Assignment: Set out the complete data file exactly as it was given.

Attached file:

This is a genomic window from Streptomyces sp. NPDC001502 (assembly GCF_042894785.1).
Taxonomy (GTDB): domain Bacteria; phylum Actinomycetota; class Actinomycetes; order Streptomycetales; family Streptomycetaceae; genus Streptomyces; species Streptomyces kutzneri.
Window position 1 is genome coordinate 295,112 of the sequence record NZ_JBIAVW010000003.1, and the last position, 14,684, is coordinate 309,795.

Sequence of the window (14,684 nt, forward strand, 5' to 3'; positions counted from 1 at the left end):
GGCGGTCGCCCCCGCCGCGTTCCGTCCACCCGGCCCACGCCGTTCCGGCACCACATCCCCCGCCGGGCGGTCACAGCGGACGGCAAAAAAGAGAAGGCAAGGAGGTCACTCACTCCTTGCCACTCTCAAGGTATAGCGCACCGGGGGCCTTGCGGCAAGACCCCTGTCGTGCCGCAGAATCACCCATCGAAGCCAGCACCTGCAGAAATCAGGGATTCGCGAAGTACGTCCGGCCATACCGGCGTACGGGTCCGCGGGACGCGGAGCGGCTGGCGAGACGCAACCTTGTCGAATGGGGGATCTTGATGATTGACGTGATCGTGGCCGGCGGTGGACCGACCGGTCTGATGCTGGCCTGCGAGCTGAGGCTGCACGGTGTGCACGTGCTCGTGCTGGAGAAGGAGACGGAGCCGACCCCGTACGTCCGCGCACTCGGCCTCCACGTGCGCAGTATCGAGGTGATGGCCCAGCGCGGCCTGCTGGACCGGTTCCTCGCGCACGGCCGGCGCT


This is a genomic window from Streptomyces sp. NPDC001502 (assembly GCF_042894785.1).
Taxonomy (GTDB): domain Bacteria; phylum Actinomycetota; class Actinomycetes; order Streptomycetales; family Streptomycetaceae; genus Streptomyces; species Streptomyces kutzneri.
Window position 1 is genome coordinate 295,112 of the sequence record NZ_JBIAVW010000003.1, and the last position, 14,684, is coordinate 309,795.

Sequence of the window (14,684 nt, forward strand, 5' to 3'; positions counted from 1 at the left end):
GGCGGTCGCCCCCGCCGCGTTCCGTCCACCCGGCCCACGCCGTTCCGGCACCACATCCCCCGCCGGGCGGTCACAGCGGACGGCAAAAAAGAGAAGGCAAGGAGGTCACTCACTCCTTGCCACTCTCAAGGTATAGCGCACCGGGGGCCTTGCGGCAAGACCCCTGTCGTGCCGCAGAATCACCCATCGAAGCCAGCACCTGCAGAAATCAGGGATTCGCGAAGTACGTCCGGCCATACCGGCGTACGGGTCCGCGGGACGCGGAGCGGCTGGCGAGACGCAACCTTGTCGAATGGGGGATCTTGATGATTGACGTGATCGTGGCCGGCGGTGGACCGACCGGTCTGATGCTGGCCTGCGAGCTGAGGCTGCACGGTGTGCACGTGCTCGTGCTGGAGAAGGAGACGGAGCCGACCCCGTACGTCCGCGCACTCGGCCTCCACGTGCGCAGTATCGAGGTGATGGCCCAGCGCGGCCTGCTGGACCGGTTCCTCGCGCACGGCCGGCGCT